Fats, Cholesterol, and Locavore Eating

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Category : December, Seasonal Menu Ideas

Fats and Cholesterol--RevisedI used to worry about the health effects of eating meat, and in fact was a low-fat vegetarian for about 15 years. I was concerned about the living conditions and treatment of commercially raised meat animals, and I was concerned about how the saturated fats found in meats were believed to affect health. What happened was I gained weight. Somehow that didn’t make me feel healthier.

In my locavore eating (eating only foods grown in Whatcom County as much as possible), I focus on supporting farms using sustainable farming practices, Raising animals in factory farming conditions relies heavily on chemical and pharmaceutical use, especially hormones and antibiotics, and is definitely not sustainable. In fact, a lot of meat and dairy production is heavily subsidized with tax dollars. The price on the supermarket package leaves a few things out. Trust me–you’re paying more than you think for meat.

By buying from local farms, I can find out exactly how animals are being treated and what chemicals or drugs, if any, are being used. If I have questions, I can ask the farmer or arrange to visit the farm. It seems like common sense to me that a happy, healthy animal would equate with better quality meat as an end product.

Sorting out nutritional health effects of eating meat is a lot more complicated. Some years ago, fats and dietary cholesterol were publicly touted as harmful to health, supposedly increasing the risk of cancer and heart disease. A plethora of new “low fat” food products have flooded the market since then, generating a lot of income for food processing companies.

Eliminating or greatly reducing cholesterol in your diet was said to be “heart healthy” and reducing fat intake was thought to be beneficial, too. But how has that played out over the years?

I recently found a couple of articles on the Harvard School of Public Health web site which summarize current research and recommendations on the subject (short version or long version). They are written in plain language without scientific jargon, and I highly recommend reading one or both of them.

First, here’s what they say about dietary cholesterol vs. blood cholesterol levels:

“The total amount of fat you eat, whether high or low, isn’t really linked with disease. What really matters is the type of fat you eat.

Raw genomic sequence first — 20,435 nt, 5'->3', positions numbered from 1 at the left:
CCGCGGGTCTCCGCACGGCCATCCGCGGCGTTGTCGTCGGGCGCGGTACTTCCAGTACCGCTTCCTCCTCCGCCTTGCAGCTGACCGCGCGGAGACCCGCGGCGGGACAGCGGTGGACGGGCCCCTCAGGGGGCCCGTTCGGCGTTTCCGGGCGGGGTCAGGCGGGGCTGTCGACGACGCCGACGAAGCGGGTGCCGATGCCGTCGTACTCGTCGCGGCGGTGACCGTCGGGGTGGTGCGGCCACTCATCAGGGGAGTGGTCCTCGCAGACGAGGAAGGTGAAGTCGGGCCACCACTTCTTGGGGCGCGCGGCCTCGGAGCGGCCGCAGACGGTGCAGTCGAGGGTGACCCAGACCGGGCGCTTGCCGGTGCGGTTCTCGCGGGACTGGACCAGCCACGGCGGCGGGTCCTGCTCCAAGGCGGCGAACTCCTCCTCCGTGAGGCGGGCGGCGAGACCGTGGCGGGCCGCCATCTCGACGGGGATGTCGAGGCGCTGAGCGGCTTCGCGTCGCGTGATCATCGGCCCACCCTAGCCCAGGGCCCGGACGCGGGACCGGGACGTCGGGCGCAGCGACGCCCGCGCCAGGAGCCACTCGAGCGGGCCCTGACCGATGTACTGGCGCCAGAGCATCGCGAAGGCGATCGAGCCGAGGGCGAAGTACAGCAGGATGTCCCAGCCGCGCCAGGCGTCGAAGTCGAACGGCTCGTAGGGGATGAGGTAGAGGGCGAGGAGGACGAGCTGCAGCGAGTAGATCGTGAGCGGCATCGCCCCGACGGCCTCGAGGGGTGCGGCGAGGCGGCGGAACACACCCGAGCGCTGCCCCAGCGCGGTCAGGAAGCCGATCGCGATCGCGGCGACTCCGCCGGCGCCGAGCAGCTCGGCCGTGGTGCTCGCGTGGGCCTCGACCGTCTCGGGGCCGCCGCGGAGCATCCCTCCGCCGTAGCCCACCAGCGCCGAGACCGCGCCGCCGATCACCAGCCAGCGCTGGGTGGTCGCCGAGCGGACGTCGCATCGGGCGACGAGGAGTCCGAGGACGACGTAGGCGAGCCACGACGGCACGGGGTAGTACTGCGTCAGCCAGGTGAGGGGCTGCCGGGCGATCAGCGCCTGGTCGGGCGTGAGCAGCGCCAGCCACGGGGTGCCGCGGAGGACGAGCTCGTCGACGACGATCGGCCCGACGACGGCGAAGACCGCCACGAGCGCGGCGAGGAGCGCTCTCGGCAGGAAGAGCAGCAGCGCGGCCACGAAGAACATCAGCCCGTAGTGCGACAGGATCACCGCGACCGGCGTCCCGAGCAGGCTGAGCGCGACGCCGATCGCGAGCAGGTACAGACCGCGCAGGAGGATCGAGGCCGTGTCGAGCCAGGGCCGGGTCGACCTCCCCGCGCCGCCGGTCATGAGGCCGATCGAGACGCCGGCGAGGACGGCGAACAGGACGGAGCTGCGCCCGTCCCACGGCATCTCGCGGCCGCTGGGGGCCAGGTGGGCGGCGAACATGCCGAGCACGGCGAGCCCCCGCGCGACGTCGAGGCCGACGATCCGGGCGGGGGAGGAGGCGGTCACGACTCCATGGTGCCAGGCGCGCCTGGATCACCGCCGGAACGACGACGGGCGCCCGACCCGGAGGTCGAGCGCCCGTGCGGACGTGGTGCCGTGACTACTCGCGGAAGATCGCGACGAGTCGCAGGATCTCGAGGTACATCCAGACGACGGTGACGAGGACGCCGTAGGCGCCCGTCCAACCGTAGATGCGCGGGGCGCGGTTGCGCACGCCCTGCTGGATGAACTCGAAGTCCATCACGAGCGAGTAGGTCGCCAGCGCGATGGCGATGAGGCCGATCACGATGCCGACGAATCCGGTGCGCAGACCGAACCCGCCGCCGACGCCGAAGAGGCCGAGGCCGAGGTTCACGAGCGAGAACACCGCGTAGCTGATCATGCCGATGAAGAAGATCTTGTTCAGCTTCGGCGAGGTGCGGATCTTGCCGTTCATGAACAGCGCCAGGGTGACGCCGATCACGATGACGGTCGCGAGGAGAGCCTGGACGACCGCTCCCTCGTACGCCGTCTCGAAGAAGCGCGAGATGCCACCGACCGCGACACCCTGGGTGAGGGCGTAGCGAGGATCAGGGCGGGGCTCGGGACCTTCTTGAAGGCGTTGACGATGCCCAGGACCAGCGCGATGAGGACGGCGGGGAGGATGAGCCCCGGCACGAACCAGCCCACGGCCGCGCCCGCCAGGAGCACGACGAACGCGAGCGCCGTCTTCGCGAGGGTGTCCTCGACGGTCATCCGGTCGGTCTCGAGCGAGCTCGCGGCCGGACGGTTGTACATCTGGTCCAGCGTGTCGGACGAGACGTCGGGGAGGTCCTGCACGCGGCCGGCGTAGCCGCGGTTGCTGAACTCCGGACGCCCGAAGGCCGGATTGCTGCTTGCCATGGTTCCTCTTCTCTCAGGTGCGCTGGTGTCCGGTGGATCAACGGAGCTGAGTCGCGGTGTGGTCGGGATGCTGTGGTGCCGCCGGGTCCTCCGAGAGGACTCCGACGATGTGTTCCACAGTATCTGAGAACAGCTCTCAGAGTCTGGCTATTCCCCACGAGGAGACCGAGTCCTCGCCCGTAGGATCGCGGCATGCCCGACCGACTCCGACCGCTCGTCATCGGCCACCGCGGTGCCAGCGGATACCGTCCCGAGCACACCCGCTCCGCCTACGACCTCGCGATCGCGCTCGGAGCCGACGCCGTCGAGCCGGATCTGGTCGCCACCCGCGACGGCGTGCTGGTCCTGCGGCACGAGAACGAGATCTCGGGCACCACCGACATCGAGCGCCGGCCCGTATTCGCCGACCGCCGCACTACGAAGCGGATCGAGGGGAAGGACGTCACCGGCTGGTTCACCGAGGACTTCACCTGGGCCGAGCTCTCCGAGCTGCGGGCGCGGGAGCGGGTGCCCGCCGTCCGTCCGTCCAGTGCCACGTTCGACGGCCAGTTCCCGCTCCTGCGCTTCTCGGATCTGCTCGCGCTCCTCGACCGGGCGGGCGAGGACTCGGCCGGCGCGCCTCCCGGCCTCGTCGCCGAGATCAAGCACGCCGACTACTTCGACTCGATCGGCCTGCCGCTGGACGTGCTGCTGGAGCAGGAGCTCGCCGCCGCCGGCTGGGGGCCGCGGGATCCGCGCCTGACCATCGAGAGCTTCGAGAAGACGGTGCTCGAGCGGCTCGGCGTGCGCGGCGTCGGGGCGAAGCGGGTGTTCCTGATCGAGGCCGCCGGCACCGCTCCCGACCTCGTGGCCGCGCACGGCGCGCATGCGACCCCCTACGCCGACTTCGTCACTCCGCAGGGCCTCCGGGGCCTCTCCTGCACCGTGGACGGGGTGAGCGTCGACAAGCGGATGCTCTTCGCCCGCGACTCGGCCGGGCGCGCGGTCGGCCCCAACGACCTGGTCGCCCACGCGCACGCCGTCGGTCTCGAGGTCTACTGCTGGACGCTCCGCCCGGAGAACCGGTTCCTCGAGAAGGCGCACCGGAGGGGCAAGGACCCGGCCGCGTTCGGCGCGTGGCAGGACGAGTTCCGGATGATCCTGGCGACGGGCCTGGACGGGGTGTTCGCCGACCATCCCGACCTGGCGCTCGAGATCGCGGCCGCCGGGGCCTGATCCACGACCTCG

“The ‘bad’ fats–saturated and trans fats–increase the risk for certain diseases. The ‘good’ fats–monounsaturated and polyunsaturated fats–lower disease risk. The key to a healthy diet is to substitute good fats for bad fats–and to avoid trans fats.”

“Although it is still important to limit the amount of cholesterol you eat, especially if you have diabetes, dietary cholesterol isn’t nearly the villain it’s been portrayed to be.”

Turns out, for example, that eating butter is likely to be healthier for you than eating margarine, because margarine contains trans fats. That’s true of many low-fat, low-calorie diet foods, too–full of trans fats. Read the labels. It also seems that eating a diet high in cholesterol doesn’t necessarily mean your blood levels of cholesterol will be higher, too. For most people, the two appear to be unrelated.

Pork and other meats contain saturated fats, so nutritionists still recommend eating them in limited quantities. However, an increasing amount of evidence suggests that the chemicals and drugs which tend to concentrate in the fats of animals may possibly be the worst culprits, not the fat itself.

As with most things, moderation seems the healthiest route. After considerable study, I’ve come to the conclusion that–for me–occasional meat in my diet will most likely not be harmful and may in fact be good for me, especially local meat raised in healthy ways. That said, what’s true for me may not be right for you. I encourage you to read, experiment with how you feel, talk to your health care providers, and decide for yourself.

Whatever you choose to eat, my holiday wish for you is that you thoroughly and wholeheartedly relish the experience and take delight in the people with whom you share it. Eating joyfully may turn out to be the most important health factor of all.

This week’s recipe:

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Comments (2)

In fact a recent review of the famous Frammingham Heart Study showed that those that consumed the most fat had the least heart disease. The famous nurses study is confirming this as well. A good source of information on fats is “Fats that Heal Fats that Harm” by Udo Erasmus. And the Weston A Price website, http://www.westonaprice.org. Saturated fats are the safest for use in cooking: lard, coconut & palm oil, ghee. Monounsaturates best for salad oils. Use polyunsaturates very cautiously as they become rancid very quickly. To protect oils keep away from light, heat and air. Buy in a quantity small enough that you will use quickly because each time you open the bottle and expose to air it begins to break down. I believe that all the concerns over red meat stem from the use of beef raised in unhealthy conditions, given food that makes them sick, hormones, antibiotics, growth stimulators and such. In studies there is never a control group of people who eat only totally pastured, grassfed beef. That is what our Native American plains tribes thrived on. It formed the bulk of their diet.

Really helpful information! Thanks, Shirley! And I agree about the studies. If you study the effects of people eating fat from sick animals vs. people not eating fat from sick animals, what would anyone with common sense expect to find?

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